This more and more looks like a fight for control of the F1 team, amid the power vacuum that was left after Red Bull founder Dietrich Mateschitz died over the 2022 United States Grand Prix weekend.

Since then, Horner and Marko fought for the attention of Mintzlaff under the new post-Mateschitz structure – and the divisions were clear.

Max Verstappen, Red Bull Racing, with Christian Horner, Team Principal, Red Bull Racing

Max Verstappen, Red Bull Racing, with Christian Horner, Team Principal, Red Bull Racing

Photo by: Sam Bloxham / Motorsport Images

Rewind to the build-up to Austin last year where Marko made some very pointed remarks about his future and who was running things.

“I have a contract until the end of 2024 and in the end it's the shareholders' decision, not Christian Horner's, and in the end it's me who decides,” he told Autosport sister site Motorsport-Total.com.

Marko did get a fresh contract last winter, but there have been suggestions it was not on as favourable terms as before – which further fuelled ill feeling.

Although the underlying tensions between Red Bull’s two key players were no secret, Horner clearly was still able to abide by having Marko remain in the team because there was value to his input, and there were elements to his behaviour that filled in gaps he didn’t like. It is always wise to keep your friends close and your enemies even closer.

But it now looks like, as Horner strengthened his power base inside Red Bull (having been key to the relaunch plans of the RB operation, and the creation of Red Bull Powertrains), so too did that increase unease from Marko about him losing the control he had before.

So, when a door of opportunity opened up earlier this year to expose Horner amid the complaint launched against him, it was perhaps inevitable that it would be seized as an opportunity by some to get him moved on.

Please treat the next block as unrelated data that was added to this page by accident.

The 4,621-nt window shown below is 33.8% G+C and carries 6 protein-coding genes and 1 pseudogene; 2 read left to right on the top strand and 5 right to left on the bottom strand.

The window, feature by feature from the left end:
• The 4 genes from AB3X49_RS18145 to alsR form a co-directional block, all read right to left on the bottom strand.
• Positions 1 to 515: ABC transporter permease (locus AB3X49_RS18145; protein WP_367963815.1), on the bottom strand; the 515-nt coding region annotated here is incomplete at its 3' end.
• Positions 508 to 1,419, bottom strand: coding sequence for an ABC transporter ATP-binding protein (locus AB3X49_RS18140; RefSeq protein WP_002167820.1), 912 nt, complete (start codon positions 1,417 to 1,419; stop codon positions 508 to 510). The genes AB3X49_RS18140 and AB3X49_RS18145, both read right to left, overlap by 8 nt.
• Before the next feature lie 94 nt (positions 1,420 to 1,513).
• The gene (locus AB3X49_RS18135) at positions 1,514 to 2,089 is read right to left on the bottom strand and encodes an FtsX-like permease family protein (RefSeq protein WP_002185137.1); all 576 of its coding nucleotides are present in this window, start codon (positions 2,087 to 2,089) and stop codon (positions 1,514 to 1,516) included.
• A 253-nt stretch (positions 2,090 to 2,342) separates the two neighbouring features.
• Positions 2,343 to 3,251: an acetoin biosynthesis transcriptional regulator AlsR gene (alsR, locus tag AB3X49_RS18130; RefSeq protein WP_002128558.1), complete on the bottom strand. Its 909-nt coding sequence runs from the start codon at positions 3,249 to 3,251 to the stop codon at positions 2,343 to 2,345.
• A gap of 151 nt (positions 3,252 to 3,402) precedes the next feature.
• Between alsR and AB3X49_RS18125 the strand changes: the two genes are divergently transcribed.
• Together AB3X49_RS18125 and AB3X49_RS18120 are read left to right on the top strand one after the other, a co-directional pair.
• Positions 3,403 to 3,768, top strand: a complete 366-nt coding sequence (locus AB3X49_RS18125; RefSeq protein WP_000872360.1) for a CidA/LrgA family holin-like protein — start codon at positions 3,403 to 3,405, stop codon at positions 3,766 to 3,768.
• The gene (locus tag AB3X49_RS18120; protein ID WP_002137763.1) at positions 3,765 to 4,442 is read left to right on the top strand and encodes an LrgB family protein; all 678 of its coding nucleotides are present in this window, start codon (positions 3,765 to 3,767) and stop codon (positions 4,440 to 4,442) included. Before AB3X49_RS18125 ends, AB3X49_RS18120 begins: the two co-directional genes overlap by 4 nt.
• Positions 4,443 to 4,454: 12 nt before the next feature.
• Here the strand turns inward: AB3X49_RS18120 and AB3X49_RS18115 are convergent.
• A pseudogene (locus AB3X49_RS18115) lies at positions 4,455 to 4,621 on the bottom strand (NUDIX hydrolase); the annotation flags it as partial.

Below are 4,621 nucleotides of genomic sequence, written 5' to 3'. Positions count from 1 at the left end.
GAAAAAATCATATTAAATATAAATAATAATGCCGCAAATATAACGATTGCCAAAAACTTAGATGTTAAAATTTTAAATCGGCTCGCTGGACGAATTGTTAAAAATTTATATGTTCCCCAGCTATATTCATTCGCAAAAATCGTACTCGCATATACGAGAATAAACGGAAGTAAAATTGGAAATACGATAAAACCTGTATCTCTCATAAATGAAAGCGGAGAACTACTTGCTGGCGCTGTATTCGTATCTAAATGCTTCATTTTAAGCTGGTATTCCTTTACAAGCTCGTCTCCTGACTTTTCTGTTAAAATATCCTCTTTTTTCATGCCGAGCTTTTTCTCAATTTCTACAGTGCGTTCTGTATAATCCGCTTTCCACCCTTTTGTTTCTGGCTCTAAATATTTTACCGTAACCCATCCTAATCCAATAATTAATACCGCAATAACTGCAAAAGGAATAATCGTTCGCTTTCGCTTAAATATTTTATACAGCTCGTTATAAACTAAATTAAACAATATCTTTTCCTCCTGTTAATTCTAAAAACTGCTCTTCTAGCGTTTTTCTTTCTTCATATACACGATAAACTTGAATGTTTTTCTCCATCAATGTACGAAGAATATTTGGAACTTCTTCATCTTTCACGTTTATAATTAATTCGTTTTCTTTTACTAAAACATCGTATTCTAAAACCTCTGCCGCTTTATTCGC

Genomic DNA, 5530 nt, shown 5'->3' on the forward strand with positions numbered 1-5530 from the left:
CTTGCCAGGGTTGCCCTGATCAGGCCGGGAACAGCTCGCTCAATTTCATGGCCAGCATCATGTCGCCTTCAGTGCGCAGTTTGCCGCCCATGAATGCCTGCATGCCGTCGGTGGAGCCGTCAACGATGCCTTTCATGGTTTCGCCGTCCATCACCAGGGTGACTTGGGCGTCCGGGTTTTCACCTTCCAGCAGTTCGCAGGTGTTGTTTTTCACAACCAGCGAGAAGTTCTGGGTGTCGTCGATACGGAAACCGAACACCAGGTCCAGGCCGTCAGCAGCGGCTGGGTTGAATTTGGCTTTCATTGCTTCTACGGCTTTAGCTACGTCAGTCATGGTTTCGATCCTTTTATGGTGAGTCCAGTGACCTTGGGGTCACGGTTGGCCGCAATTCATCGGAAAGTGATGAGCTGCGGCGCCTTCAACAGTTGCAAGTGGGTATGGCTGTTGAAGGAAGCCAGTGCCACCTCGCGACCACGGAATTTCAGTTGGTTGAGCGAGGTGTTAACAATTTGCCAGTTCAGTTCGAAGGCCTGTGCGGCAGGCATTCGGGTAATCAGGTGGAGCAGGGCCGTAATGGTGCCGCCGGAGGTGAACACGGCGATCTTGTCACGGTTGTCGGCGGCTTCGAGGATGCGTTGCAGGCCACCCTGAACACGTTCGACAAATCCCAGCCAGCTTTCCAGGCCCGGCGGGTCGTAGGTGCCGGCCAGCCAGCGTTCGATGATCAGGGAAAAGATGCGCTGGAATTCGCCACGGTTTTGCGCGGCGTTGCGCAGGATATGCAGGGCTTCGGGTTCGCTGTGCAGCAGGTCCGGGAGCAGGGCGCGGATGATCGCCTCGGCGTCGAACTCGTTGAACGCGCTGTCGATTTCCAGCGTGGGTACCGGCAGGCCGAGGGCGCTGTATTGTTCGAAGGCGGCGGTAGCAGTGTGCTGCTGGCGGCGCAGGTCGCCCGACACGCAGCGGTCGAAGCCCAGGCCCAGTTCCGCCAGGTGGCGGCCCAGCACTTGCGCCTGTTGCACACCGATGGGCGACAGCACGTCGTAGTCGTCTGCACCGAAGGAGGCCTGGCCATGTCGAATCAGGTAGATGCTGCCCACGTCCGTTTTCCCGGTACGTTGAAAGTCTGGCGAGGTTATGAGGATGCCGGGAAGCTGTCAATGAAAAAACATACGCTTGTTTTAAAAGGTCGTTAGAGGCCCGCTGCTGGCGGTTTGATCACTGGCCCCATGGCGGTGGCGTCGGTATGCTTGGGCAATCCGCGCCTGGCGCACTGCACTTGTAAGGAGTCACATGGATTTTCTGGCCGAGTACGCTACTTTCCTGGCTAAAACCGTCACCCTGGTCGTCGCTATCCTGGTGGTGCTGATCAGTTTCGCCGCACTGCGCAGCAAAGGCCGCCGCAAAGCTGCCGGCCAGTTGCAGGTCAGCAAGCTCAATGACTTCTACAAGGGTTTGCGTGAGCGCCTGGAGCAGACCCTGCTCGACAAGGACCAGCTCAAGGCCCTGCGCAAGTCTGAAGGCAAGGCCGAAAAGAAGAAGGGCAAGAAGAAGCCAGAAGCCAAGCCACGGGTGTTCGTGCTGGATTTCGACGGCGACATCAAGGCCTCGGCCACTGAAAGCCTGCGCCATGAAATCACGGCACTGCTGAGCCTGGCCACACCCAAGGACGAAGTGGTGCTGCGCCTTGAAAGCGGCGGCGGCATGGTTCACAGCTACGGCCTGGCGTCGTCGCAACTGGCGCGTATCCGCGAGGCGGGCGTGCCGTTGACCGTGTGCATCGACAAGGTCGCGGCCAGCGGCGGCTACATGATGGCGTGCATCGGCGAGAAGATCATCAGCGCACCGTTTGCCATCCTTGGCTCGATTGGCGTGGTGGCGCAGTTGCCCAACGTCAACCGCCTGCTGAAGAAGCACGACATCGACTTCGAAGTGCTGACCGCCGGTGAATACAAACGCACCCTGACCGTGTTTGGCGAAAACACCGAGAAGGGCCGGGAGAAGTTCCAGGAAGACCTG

Max Verstappen, Red Bull Racing, with his father Jos Verstappen

Max Verstappen, Red Bull Racing, with his father Jos Verstappen

Photo by: Mark Sutton / Motorsport Images

And any moves to change things at the top appear to have had the support of the Verstappen camp, which has been heavily aligned with Marko over all that has gone on.

It was very telling that straight after Verstappen jumped out the car in qualifying and was asked about Marko’s original ORF remarks that he would not have seen himself, the Dutchman offered the kind of lengthy monologue response that often only comes from being well briefed.

Verstappen was even stronger in his defence of Marko in television interviews later in the evening, saying he will “absolutely” do everything he can to keep him in his job.

Asked specifically if it was a case of him leaving if Marko was pushed out, Verstappen said: “Then we might have a big problem in the team. Yes.”

With father Jos Verstappen having dropped the bombshell after Bahrain about his fears of the team ‘exploding’ if Horner remains, the alliance between the driver camp and Marko is obvious.

And Verstappen Sr has shown no signs of backing away from his belief that Red Bull will be damaged if Horner stays.

Speaking to The Daily Mail on Saturday, he said: “I think it's too late for Christian to say 'leave me alone'. But he has the support of the Thai owner so I think he will stay for the rest of the season.

Christian Horner, Team Principal, Red Bull Racing

Christian Horner, Team Principal, Red Bull Racing

Photo by: Motorsport Images

"I said it would bad if he stayed, it really isn't good for the team, this whole situation."

With Marko/Verstappen in one camp, and Horner now clearly in the other, the town is probably no longer big enough for both of them.

There is a big call for Red Bull and Mintzlaff to now make. All eyes will be on the team’s motorhome in Saudi Arabia and whether, tonight, we see one of the squad’s chiefs walk out the paddock for the final time.

Be part of the Autosport community

Join the conversation
Previous article Hamilton: F1 debut at 18 would have hurt my career
Next article Why Verstappen's Red Bull F1 fate is tied to Marko's

Top Comments

There are no comments at the moment. Would you like to write one?

Sign up for free

  • Get quick access to your favorite articles

  • Manage alerts on breaking news and favorite drivers

  • Make your voice heard with article commenting.

Autosport Plus

Discover premium content
Subscribe